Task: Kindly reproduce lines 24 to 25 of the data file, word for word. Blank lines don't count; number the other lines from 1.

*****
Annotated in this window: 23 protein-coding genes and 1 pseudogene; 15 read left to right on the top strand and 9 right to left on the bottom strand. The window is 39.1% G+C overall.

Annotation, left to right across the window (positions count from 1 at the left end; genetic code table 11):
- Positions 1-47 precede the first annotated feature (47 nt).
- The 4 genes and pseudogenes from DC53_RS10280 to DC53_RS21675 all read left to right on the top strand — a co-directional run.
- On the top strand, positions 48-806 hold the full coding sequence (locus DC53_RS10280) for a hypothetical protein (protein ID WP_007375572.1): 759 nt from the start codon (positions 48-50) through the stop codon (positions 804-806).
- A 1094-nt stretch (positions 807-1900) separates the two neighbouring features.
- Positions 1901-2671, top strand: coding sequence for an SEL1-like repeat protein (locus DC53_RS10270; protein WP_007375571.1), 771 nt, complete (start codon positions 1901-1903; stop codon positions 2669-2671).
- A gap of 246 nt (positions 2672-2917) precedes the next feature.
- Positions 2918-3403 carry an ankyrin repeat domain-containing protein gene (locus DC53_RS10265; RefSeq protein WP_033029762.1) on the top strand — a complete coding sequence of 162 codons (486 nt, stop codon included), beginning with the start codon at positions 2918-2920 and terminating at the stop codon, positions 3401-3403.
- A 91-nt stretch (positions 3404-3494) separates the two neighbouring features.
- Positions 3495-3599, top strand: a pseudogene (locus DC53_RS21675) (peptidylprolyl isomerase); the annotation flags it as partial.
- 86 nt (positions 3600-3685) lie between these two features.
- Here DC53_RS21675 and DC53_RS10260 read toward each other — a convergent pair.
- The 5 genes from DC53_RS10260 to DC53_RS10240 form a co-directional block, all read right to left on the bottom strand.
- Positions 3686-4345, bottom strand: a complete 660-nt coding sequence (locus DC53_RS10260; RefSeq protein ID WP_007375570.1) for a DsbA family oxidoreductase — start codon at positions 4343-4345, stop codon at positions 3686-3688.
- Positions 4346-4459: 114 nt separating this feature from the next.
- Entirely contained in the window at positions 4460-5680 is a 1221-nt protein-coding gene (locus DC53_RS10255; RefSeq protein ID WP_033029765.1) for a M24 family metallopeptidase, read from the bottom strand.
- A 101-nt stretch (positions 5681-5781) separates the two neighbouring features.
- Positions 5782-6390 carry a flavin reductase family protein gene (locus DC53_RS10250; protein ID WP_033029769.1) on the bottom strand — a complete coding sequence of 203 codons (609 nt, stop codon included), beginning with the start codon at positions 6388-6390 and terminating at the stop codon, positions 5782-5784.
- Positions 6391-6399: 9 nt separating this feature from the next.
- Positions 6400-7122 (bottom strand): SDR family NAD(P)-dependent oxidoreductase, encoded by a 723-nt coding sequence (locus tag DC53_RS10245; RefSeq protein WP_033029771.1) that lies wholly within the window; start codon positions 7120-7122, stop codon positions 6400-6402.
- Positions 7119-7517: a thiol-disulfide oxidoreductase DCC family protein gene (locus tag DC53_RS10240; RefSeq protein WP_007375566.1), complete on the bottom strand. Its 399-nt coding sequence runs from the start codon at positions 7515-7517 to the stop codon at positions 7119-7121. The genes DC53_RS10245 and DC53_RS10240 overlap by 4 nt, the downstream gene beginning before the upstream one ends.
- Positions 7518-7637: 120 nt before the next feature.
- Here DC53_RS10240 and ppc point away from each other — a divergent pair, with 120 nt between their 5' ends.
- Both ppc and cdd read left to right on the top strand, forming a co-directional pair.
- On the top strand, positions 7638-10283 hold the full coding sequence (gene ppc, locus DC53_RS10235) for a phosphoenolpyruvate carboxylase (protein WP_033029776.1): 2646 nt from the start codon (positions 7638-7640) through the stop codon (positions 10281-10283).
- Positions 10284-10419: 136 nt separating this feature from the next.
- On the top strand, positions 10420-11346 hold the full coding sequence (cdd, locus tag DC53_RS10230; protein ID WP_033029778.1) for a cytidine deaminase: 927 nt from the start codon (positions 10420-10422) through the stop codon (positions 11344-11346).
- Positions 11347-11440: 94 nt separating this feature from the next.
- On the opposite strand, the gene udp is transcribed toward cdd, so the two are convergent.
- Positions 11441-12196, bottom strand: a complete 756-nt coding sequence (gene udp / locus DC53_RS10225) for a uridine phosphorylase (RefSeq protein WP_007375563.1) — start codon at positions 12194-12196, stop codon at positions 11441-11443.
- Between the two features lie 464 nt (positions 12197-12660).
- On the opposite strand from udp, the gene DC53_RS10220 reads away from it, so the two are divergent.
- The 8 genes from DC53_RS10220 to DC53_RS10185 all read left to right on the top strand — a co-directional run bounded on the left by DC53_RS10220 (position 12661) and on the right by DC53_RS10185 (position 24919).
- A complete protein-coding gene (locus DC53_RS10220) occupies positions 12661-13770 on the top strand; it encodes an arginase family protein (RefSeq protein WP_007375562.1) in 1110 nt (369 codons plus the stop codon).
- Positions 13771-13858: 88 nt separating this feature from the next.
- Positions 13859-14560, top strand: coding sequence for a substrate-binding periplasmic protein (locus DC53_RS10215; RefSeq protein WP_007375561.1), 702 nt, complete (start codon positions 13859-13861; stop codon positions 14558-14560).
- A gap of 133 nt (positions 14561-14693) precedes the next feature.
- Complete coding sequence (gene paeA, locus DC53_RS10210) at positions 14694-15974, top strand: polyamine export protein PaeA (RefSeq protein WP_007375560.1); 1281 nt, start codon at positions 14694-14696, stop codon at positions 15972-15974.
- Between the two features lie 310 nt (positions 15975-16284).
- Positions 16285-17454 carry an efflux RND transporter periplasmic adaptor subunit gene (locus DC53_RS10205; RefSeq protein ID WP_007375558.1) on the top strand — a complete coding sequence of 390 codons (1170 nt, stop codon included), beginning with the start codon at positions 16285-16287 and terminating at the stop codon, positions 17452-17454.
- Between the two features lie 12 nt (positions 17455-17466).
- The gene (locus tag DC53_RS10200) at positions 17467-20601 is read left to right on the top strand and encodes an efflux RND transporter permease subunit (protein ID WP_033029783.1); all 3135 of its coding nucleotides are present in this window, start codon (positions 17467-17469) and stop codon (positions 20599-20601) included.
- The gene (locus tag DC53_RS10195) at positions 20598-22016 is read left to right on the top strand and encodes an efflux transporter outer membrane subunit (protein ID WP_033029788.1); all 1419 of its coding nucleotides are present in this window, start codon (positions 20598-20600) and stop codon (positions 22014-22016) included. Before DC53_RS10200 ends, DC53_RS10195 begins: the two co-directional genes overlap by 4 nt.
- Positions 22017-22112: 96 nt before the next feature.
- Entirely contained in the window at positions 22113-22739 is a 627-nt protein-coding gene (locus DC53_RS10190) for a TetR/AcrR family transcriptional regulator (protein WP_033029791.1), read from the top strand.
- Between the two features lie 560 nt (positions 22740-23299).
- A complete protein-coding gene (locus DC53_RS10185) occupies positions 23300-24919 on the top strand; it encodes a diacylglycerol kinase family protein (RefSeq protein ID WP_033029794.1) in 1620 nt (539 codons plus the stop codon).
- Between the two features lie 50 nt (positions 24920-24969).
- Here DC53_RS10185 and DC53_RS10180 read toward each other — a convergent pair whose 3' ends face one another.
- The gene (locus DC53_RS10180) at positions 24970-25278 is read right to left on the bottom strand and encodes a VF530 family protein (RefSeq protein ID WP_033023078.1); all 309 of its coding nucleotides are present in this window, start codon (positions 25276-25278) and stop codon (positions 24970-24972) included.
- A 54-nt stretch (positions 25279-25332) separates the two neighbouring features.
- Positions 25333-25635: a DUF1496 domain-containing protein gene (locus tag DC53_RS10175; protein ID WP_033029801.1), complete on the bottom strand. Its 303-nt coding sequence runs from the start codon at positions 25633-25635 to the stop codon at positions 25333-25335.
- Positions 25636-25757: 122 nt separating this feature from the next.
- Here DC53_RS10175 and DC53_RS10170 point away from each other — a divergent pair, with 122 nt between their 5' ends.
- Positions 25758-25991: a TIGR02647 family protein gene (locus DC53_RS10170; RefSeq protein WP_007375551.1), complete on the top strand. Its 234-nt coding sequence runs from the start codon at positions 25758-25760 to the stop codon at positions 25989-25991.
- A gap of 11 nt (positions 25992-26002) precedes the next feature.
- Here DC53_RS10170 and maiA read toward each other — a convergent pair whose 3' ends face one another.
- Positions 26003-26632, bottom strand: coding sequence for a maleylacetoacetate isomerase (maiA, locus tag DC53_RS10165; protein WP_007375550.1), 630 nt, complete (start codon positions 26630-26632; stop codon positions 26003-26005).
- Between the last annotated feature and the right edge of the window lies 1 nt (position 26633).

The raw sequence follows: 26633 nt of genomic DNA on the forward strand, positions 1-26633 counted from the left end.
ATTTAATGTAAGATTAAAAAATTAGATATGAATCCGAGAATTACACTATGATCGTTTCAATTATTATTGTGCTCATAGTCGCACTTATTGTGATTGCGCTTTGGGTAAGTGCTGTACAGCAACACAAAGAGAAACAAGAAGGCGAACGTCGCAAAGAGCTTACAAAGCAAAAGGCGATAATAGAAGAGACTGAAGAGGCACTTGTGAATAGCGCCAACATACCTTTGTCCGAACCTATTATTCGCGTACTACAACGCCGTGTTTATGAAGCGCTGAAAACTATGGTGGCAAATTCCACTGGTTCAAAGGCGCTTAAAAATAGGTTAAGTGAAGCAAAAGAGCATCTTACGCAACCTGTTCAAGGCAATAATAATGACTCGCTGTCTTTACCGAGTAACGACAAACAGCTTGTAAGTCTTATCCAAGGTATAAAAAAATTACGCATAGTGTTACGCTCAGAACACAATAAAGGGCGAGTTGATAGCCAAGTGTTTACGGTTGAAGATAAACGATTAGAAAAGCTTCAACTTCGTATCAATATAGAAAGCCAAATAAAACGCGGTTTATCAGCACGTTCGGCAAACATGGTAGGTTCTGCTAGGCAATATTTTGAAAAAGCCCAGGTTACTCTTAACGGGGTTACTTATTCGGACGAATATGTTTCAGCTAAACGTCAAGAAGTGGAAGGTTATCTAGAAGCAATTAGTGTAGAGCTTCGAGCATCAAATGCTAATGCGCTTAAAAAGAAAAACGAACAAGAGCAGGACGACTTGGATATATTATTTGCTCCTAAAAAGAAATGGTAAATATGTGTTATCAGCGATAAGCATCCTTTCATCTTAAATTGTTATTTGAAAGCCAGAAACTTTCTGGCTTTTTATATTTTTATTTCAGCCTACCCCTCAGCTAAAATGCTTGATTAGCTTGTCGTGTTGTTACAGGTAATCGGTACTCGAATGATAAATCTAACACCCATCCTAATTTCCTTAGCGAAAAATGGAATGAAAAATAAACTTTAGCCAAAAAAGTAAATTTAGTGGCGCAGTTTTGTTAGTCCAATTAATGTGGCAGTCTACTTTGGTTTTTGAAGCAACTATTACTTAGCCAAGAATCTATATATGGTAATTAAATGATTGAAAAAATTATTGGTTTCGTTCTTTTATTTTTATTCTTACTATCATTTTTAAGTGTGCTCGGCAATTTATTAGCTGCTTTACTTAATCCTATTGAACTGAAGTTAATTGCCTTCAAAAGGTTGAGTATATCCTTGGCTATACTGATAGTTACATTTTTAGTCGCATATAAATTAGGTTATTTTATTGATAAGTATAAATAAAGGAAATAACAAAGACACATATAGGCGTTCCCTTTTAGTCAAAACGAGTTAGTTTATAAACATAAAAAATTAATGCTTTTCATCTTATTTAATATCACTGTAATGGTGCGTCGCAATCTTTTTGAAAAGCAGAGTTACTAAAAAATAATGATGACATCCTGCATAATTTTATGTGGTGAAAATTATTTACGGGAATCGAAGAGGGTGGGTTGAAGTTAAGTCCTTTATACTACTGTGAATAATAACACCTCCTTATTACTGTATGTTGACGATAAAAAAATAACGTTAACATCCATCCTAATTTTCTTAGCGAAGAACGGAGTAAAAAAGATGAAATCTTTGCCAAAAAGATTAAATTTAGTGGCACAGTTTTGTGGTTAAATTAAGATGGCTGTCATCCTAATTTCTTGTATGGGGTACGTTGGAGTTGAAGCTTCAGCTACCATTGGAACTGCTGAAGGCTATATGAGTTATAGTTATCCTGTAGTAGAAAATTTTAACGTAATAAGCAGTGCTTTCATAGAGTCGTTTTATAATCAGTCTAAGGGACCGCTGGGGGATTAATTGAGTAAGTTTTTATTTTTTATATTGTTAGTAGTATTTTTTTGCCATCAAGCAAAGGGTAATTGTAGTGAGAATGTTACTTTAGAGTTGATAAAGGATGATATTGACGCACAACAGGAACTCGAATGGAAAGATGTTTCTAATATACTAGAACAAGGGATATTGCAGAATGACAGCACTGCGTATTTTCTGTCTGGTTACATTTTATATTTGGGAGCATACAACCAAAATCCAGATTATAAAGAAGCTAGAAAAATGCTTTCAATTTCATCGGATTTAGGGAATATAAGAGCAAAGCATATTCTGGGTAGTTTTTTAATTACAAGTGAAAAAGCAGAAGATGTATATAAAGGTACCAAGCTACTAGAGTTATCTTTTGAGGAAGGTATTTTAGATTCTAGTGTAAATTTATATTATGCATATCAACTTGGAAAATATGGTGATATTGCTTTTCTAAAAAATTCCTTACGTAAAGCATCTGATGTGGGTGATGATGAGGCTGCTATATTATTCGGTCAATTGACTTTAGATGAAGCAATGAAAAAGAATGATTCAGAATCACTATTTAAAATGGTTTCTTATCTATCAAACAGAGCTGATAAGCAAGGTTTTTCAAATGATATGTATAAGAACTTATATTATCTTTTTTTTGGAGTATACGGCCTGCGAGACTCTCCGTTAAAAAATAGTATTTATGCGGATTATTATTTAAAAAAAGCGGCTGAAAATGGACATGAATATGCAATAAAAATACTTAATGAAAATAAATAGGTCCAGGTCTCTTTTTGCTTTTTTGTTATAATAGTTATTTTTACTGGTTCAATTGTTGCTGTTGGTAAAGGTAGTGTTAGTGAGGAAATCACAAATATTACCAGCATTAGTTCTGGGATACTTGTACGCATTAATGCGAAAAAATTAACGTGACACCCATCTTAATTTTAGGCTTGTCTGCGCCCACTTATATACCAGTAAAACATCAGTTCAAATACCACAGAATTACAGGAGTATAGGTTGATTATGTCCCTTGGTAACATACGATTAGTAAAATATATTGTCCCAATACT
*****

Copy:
- Here DC53_RS10240 and ppc point away from each other — a divergent pair, with 120 nt between their 5' ends.
- Both ppc and cdd read left to right on the top strand, forming a co-directional pair.